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GP found guilty of serious misconduct
6:21pm Tuesday 18th December 2012 in News
A FAMILY doctor has been found guilty of serious misconduct by medical watchdogs over the death of an Iraqi detainee and will now face possible sanctions against him working as a medic.
The Medical Practitioners Tribunal Service (MPTS) concluded that Northallerton GP Dr Derek Keilloh’s fitness to practise is impaired as a result of his clinical misconduct.
It found Dr Keilloh, while serving as a 28-year-old captain new to his post of regimental medical officer in the Queens Lancashire Regiment in 2003, had:
• Committed a significant series of failings in respect of patient care
• Demonstrated a significant disregard for the health and wellbeing for detainees
• Had repeatedly been dishonest, which damaged public trust in the profession.
An MPTS spokesman told Dr Keilloh: “The panel determined that your fitness to practise is impaired in relation to your breach of a fundamental tenet of the profession.
“Probity is essential to the trust that the public places in the medical profession... the panel is in no doubt that your dishonesty amounted to serious misconduct.”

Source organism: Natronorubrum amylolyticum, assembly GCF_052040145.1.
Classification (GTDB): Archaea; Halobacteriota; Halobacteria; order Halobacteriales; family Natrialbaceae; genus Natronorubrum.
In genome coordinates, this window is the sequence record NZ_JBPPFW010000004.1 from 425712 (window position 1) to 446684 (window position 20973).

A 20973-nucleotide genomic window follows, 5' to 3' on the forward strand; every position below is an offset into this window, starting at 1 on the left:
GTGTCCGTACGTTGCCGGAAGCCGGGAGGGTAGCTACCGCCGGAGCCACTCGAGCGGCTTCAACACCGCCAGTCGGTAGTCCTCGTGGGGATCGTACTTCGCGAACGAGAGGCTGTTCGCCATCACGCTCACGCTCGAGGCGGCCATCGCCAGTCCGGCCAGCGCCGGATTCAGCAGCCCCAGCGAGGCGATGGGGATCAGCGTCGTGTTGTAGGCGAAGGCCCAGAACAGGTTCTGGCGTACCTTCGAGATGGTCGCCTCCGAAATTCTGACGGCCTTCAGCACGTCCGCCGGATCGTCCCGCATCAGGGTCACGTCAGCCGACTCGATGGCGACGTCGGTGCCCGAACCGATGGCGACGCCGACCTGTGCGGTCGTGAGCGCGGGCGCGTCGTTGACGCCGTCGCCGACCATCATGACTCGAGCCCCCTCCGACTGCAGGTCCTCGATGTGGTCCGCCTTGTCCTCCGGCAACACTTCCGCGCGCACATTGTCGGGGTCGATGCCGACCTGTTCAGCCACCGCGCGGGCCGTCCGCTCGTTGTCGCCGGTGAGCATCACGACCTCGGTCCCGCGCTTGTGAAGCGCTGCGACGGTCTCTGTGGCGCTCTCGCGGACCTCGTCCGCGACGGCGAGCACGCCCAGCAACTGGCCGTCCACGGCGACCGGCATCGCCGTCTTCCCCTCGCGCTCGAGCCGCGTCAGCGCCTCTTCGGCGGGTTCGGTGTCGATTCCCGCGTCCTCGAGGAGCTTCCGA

Dr Keilloh, a former doctor on the accident and emergency ward at the Friarage Hospital, Northallerton, and now of Mayford House Surgery, had denied any cover-up over the death of Iraqi hotel receptionist Baha Mousa after he was arrested and beaten by British soldiers in Basra.
Hooded with a sandbag for nearly 24 hours, Mr Mousa suffered 93 separate injuries including fractured ribs and a broken nose during the final 36 hours of his life in Army custody.
Dr Keilloh, the senior medic on duty who treated Mr Mousa, 26, on the night he died repeatedly denied any knowledge of such injuries and colleagues and patients in North Yorkshire told the hearing of his integrity and excellent care.
But the MPTS said Dr Keilloh should have been aware of the injuries to Mr Mousa, but failed to conduct an adequate examination of the body.
And knowing of the dead man’s condition he then failed to assess other detainees or protect them from further mistreatment and tell senior officers what was going on.
It said he engaged in misleading and dishonest conduct when, at court martials and a subsequent public inquiry, he maintained under oath he saw no injuries to Mr Mousa’s body.
The MPTS has the power to suspend or strike off doctors they find guilty of misconduct and is expected to make a ruling on Dr Keilloh’s future by Friday.
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